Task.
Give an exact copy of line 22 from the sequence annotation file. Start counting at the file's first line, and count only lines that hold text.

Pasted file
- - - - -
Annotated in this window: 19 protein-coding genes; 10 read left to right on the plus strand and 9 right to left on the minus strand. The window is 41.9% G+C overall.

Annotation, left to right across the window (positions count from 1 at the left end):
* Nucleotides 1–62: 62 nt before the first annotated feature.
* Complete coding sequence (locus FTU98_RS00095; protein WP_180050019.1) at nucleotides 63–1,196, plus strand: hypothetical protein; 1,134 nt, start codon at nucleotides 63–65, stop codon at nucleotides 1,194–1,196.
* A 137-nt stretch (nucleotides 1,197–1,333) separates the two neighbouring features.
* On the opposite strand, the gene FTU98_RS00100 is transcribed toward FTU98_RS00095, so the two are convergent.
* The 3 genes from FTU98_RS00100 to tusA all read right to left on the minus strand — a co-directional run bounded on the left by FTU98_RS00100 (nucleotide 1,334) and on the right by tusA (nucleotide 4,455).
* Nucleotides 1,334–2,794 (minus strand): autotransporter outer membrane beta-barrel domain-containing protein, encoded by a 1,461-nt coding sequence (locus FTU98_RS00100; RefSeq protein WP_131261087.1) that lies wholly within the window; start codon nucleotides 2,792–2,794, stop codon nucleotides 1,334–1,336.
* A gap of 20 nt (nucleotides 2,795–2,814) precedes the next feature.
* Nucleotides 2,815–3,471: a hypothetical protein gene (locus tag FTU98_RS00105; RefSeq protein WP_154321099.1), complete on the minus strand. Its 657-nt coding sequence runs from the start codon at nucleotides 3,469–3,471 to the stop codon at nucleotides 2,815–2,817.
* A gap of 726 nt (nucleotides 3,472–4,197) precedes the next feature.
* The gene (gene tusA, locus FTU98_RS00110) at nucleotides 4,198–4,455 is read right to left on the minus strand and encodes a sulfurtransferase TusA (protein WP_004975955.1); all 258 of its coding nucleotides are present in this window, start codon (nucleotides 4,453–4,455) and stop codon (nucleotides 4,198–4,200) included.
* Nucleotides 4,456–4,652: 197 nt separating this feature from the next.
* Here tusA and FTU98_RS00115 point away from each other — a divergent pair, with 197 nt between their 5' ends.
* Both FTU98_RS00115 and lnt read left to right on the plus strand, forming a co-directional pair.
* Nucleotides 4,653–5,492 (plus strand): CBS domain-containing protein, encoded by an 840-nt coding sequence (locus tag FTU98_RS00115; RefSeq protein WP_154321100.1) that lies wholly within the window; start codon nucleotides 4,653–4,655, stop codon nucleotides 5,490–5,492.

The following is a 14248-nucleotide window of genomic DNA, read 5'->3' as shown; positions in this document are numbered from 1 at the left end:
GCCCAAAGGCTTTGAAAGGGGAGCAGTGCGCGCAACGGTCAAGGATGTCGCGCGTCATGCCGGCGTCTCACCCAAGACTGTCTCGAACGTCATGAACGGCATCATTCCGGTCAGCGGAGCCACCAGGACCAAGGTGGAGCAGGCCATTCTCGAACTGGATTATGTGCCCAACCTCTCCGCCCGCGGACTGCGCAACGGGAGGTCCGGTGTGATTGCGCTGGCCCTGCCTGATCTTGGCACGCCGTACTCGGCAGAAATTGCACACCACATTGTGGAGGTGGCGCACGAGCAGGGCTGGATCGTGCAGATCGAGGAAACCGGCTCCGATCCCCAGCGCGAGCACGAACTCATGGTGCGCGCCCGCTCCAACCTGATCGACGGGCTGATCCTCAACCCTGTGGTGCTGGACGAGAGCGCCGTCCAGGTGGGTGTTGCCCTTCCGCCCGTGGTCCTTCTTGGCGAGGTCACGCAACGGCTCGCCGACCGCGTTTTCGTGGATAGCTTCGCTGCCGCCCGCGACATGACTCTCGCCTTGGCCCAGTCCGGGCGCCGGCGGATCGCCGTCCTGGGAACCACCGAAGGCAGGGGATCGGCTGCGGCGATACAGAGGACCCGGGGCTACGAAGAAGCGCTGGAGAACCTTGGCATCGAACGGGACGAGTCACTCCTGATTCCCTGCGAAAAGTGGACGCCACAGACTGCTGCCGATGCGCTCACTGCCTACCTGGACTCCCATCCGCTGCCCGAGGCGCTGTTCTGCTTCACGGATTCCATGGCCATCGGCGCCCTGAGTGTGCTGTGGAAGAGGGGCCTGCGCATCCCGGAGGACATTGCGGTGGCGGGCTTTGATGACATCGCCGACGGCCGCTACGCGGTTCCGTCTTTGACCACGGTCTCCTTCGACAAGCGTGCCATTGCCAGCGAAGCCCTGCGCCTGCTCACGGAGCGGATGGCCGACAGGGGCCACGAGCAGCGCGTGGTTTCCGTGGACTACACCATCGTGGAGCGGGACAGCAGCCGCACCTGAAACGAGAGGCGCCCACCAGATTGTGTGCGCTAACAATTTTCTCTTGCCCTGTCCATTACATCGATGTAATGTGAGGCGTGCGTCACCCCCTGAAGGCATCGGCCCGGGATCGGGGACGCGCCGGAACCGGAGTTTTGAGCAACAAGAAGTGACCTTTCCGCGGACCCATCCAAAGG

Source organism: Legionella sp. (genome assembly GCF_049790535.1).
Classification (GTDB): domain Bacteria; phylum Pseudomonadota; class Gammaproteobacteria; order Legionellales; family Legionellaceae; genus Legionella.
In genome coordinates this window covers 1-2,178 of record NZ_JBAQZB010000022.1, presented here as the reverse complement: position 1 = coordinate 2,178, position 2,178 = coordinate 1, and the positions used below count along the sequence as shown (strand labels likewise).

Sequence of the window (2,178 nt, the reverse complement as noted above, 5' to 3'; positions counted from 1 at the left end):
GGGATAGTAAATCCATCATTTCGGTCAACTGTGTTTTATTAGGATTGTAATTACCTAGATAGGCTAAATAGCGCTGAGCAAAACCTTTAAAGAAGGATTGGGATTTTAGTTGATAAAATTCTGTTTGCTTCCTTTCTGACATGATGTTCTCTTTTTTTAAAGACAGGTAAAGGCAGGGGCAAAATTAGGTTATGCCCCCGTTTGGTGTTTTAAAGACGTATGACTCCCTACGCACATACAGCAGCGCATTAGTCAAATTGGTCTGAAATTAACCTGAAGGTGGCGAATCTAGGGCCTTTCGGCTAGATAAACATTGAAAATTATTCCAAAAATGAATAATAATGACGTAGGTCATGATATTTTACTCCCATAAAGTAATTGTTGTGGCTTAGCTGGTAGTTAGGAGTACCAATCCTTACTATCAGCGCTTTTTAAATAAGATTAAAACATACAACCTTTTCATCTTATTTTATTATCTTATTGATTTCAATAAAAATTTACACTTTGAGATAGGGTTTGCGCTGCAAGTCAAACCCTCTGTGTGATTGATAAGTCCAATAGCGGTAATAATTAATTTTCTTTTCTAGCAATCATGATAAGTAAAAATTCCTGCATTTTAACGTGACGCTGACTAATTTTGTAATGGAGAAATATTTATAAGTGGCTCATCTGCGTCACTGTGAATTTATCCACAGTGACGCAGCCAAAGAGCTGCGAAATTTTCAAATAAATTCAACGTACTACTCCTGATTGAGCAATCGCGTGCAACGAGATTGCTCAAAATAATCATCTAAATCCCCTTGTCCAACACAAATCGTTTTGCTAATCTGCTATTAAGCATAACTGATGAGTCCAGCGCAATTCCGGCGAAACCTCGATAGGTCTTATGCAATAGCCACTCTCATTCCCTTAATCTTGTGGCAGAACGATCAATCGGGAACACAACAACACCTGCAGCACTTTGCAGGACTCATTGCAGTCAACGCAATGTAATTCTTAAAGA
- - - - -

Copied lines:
Sequence of the window (2,178 nt, the reverse complement as noted above, 5' to 3'; positions counted from 1 at the left end):